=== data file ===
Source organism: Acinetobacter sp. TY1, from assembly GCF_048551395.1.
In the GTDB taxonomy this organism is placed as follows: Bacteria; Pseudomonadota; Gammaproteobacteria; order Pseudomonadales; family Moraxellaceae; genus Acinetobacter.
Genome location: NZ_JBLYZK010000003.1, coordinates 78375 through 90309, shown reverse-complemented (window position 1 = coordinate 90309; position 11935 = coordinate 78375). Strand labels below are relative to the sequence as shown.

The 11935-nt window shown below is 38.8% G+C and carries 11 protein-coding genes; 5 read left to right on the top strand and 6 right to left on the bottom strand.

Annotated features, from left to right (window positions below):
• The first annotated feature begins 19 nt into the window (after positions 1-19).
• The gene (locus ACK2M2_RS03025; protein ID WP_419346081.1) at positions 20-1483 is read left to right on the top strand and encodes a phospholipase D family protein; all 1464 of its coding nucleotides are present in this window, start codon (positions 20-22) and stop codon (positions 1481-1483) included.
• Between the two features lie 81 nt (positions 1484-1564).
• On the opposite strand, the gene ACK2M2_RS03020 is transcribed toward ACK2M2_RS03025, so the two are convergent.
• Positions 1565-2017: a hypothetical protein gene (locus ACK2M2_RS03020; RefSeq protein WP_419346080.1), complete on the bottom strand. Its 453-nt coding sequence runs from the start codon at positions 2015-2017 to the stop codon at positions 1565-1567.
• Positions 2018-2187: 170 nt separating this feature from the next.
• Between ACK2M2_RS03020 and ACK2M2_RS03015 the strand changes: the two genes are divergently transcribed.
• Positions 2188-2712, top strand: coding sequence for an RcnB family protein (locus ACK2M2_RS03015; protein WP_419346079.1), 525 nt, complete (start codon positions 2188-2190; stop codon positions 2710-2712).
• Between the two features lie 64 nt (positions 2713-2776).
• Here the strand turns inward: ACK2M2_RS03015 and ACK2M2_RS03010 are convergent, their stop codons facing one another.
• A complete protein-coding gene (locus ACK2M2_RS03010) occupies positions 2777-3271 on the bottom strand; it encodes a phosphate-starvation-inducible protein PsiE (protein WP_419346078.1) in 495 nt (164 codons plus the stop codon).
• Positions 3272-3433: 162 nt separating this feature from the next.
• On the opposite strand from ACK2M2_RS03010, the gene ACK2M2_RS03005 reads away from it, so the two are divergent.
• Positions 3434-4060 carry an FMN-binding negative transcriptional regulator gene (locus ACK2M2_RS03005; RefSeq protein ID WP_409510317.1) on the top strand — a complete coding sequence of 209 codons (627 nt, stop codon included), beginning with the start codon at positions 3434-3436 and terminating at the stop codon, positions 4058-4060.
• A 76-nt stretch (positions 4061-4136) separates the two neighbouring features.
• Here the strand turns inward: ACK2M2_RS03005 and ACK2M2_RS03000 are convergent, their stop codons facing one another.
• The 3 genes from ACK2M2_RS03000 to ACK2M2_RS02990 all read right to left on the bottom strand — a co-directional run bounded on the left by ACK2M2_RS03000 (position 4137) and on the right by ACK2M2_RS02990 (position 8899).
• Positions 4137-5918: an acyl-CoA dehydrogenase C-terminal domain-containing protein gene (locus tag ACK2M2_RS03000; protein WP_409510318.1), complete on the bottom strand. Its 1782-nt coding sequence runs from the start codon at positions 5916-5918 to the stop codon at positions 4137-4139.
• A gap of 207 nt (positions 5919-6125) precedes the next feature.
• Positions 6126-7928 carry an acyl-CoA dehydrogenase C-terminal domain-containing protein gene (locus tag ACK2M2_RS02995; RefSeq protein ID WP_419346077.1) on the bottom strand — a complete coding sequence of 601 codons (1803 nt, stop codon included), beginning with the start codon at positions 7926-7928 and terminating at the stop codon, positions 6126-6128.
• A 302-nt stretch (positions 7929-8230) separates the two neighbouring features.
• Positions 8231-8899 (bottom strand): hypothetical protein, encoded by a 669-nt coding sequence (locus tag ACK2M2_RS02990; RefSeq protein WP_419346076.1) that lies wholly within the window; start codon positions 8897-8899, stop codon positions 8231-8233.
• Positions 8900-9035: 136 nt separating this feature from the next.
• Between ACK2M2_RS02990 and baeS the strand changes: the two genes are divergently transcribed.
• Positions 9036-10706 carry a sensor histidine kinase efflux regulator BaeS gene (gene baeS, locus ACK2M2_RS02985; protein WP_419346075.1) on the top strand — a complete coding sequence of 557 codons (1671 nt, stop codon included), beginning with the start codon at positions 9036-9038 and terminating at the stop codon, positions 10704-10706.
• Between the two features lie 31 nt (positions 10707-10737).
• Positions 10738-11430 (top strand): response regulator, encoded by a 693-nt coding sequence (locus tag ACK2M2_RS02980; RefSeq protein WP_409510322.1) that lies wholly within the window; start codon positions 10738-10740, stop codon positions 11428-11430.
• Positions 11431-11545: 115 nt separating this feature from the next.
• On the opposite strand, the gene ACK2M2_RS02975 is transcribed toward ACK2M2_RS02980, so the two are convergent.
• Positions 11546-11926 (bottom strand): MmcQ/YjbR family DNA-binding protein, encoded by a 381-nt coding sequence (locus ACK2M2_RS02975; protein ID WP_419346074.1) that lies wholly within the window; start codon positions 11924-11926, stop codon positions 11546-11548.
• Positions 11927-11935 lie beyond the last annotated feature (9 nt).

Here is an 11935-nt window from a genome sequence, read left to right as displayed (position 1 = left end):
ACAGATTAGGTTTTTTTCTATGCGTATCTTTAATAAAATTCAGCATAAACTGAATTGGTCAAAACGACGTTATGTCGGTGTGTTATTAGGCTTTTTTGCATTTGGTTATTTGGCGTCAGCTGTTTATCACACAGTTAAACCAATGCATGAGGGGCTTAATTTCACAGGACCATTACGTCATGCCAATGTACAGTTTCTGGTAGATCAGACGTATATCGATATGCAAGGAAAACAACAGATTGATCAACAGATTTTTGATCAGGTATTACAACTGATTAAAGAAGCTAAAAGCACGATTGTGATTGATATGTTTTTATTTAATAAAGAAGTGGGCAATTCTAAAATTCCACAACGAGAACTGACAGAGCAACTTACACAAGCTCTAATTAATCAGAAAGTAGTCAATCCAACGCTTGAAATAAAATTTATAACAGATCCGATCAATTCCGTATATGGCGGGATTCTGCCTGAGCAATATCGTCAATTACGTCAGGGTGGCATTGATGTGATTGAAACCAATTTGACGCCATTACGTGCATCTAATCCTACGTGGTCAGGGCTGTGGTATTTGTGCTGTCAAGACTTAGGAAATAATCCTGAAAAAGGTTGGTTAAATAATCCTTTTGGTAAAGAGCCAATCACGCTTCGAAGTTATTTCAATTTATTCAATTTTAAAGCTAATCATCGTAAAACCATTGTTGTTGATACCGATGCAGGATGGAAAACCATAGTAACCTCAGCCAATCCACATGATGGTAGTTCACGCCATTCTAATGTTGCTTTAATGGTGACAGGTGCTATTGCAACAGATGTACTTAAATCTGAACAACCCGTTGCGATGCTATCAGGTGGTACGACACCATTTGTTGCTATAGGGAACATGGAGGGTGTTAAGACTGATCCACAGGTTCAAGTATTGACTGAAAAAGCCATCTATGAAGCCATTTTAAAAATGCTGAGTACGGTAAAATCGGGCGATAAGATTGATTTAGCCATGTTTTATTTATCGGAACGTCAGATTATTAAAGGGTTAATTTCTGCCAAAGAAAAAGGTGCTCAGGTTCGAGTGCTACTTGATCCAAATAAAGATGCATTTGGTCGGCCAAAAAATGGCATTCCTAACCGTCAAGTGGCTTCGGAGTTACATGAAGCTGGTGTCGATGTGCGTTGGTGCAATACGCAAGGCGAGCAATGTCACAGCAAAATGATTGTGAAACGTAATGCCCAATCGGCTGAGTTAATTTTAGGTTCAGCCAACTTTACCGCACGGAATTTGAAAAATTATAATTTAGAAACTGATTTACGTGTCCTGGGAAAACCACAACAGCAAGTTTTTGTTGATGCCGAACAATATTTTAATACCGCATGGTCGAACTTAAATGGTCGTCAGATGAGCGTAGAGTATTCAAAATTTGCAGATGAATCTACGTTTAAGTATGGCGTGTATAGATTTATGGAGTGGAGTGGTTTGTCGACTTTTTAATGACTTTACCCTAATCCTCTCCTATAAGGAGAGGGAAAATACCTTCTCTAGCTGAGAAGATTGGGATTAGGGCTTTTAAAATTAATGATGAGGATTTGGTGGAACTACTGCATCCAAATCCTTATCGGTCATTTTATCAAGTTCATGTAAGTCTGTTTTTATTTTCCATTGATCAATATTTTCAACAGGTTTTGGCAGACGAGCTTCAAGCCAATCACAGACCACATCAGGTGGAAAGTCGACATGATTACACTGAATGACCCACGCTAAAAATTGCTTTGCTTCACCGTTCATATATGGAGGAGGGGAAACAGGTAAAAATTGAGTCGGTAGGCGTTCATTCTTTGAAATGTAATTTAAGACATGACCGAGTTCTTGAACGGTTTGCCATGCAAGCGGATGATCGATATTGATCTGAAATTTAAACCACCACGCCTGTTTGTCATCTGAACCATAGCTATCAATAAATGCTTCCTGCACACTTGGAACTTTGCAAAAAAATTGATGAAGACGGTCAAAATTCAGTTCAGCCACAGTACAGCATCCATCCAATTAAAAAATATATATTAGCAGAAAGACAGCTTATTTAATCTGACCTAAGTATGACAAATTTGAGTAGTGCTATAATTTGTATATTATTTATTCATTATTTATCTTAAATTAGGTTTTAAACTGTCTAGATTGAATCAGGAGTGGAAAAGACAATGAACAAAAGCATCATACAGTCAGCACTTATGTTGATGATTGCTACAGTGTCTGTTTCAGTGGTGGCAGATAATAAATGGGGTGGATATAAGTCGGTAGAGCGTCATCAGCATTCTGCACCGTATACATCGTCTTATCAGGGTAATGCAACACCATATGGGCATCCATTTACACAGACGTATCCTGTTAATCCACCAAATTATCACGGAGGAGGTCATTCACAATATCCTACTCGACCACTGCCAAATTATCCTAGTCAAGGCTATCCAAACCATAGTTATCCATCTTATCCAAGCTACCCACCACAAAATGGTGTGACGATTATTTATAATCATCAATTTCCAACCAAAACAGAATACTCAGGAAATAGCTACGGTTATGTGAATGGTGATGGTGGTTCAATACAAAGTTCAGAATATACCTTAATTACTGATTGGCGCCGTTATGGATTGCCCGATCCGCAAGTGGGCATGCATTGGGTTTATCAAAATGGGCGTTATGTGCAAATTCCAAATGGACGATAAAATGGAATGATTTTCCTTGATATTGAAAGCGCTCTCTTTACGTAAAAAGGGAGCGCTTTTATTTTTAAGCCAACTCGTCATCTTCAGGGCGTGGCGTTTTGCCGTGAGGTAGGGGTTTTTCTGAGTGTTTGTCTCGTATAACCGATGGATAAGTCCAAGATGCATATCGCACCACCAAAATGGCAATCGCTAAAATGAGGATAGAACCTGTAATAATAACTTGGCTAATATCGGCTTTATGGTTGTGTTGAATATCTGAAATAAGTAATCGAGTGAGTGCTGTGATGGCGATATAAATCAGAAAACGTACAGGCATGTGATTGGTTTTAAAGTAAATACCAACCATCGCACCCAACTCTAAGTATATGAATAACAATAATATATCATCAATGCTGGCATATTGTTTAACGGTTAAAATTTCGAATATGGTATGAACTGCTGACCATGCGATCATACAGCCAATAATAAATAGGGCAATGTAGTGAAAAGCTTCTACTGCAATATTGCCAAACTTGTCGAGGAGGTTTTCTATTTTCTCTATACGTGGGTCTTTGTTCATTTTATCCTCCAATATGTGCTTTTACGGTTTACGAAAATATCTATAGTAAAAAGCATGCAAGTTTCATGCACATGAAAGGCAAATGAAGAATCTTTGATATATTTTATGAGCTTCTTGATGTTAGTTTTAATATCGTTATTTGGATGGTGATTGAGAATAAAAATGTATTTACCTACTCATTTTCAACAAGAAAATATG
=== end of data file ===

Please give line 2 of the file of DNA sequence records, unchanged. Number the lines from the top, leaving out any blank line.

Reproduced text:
In the GTDB taxonomy this organism is placed as follows: Bacteria; Pseudomonadota; Gammaproteobacteria; order Pseudomonadales; family Moraxellaceae; genus Acinetobacter.